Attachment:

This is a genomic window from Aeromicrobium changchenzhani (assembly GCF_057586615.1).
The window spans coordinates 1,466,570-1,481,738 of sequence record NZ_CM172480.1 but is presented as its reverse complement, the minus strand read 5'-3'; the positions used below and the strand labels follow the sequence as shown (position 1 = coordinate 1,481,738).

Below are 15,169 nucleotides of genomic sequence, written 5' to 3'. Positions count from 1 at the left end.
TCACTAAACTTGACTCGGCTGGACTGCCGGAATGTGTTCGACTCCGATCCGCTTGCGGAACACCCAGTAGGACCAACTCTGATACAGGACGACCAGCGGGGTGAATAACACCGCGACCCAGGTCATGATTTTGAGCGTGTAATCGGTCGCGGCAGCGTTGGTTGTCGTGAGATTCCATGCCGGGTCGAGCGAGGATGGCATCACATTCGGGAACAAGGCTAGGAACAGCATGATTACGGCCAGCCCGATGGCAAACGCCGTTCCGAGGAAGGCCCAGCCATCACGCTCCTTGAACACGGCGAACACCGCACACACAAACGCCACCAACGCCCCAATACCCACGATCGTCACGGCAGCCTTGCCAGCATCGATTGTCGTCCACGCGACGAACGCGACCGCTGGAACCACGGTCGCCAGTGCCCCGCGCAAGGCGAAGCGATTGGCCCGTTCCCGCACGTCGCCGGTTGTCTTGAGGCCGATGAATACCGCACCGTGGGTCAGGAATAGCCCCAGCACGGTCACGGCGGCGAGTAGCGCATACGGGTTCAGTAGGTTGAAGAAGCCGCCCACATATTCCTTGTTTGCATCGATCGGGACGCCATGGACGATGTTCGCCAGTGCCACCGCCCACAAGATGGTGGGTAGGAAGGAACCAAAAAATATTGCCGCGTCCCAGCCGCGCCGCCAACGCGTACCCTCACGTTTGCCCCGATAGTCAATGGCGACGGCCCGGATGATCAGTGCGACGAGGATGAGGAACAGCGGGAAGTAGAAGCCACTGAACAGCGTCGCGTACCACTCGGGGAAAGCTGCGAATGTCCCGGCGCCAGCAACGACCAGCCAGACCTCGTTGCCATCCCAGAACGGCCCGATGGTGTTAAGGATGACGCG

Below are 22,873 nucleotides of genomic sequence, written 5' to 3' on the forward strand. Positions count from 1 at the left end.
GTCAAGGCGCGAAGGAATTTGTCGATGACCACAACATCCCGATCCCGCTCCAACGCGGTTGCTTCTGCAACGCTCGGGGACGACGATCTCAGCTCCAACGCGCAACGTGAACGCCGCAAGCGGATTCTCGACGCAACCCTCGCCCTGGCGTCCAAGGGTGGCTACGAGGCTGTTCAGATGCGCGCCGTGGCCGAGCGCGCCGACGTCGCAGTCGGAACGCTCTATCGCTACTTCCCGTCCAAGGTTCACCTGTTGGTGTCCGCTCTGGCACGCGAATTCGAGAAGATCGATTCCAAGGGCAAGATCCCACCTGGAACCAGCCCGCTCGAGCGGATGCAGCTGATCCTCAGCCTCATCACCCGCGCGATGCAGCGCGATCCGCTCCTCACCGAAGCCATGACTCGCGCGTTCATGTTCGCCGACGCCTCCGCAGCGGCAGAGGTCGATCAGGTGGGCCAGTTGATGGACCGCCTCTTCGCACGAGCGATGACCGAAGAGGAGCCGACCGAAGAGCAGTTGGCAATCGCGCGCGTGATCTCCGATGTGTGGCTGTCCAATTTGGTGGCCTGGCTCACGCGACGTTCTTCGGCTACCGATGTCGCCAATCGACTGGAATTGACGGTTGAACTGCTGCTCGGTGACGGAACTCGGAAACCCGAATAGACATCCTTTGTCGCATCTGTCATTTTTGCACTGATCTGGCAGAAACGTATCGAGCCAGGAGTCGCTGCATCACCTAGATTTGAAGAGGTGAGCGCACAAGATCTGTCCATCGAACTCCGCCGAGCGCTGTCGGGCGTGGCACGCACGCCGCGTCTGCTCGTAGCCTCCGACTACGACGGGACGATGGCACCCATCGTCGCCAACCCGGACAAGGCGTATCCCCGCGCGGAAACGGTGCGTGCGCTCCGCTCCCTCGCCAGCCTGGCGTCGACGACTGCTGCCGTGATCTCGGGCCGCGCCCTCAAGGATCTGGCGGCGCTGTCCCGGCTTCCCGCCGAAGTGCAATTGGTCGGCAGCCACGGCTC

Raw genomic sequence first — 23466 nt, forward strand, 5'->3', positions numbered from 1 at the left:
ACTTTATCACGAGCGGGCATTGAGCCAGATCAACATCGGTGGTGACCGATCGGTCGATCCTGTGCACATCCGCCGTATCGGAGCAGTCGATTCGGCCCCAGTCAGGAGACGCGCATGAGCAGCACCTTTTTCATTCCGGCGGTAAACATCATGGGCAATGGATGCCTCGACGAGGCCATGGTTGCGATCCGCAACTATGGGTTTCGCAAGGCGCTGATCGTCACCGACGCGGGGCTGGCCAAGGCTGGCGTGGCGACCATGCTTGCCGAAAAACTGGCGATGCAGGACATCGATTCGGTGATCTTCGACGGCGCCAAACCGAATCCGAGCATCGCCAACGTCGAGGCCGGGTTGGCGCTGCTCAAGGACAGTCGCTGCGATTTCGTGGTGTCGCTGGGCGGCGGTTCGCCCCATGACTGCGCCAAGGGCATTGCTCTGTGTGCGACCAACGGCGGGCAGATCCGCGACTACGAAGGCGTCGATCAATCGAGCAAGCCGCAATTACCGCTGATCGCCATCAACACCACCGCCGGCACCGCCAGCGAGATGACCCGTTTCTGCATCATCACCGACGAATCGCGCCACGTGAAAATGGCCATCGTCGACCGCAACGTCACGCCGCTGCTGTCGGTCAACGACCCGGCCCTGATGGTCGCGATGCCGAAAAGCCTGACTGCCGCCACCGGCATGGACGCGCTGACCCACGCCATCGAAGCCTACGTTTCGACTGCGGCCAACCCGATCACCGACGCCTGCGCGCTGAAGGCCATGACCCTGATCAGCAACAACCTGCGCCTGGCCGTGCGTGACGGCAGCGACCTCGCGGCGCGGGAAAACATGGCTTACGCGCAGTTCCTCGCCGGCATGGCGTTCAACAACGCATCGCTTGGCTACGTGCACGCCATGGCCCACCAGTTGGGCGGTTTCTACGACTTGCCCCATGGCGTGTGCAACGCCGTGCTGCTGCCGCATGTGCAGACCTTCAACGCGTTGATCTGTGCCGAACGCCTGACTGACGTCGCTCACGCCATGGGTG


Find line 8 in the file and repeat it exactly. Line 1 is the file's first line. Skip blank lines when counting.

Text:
ACTTTATCACGAGCGGGCATTGAGCCAGATCAACATCGGTGGTGACCGATCGGTCGATCCTGTGCACATCCGCCGTATCGGAGCAGTCGATTCGGCCCCAGTCAGGAGACGCGCATGAGCAGCACCTTTTTCATTCCGGCGGTAAACATCATGGGCAATGGATGCCTCGACGAGGCCATGGTTGCGATCCGCAACTATGGGTTTCGCAAGGCGCTGATCGTCACCGACGCGGGGCTGGCCAAGGCTGGCGTGGCGACCATGCTTGCCGAAAAACTGGCGATGCAGGACATCGATTCGGTGATCTTCGACGGCGCCAAACCGAATCCGAGCATCGCCAACGTCGAGGCCGGGTTGGCGCTGCTCAAGGACAGTCGCTGCGATTTCGTGGTGTCGCTGGGCGGCGGTTCGCCCCATGACTGCGCCAAGGGCATTGCTCTGTGTGCGACCAACGGCGGGCAGATCCGCGACTACGAAGGCGTCGATCAATCGAGCAAGCCGCAATTACCGCTGATCGCCATCAACACCACCGCCGGCACCGCCAGCGAGATGACCCGTTTCTGCATCATCACCGACGAATCGCGCCACGTGAAAATGGCCATCGTCGACCGCAACGTCACGCCGCTGCTGTCGGTCAACGACCCGGCCCTGATGGTCGCGATGCCGAAAAGCCTGACTGCCGCCACCGGCATGGACGCGCTGACCCACGCCATCGAAGCCTACGTTTCGACTGCGGCCAACCCGATCACCGACGCCTGCGCGCTGAAGGCCATGACCCTGATCAGCAACAACCTGCGCCTGGCCGTGCGTGACGGCAGCGACCTCGCGGCGCGGGAAAACATGGCTTACGCGCAGTTCCTCGCCGGCATGGCGTTCAACAACGCATCGCTTGGCTACGTGCACGCCATGGCCCACCAGTTGGGCGGTTTCTACGACTTGCCCCATGGCGTGTGCAACGCCGTGCTGCTGCCGCATGTGCAGACCTTCAACGCGTTGATCTGTGCCGAACGCCTGACTGACGTCGCTCACGCCATGGGTG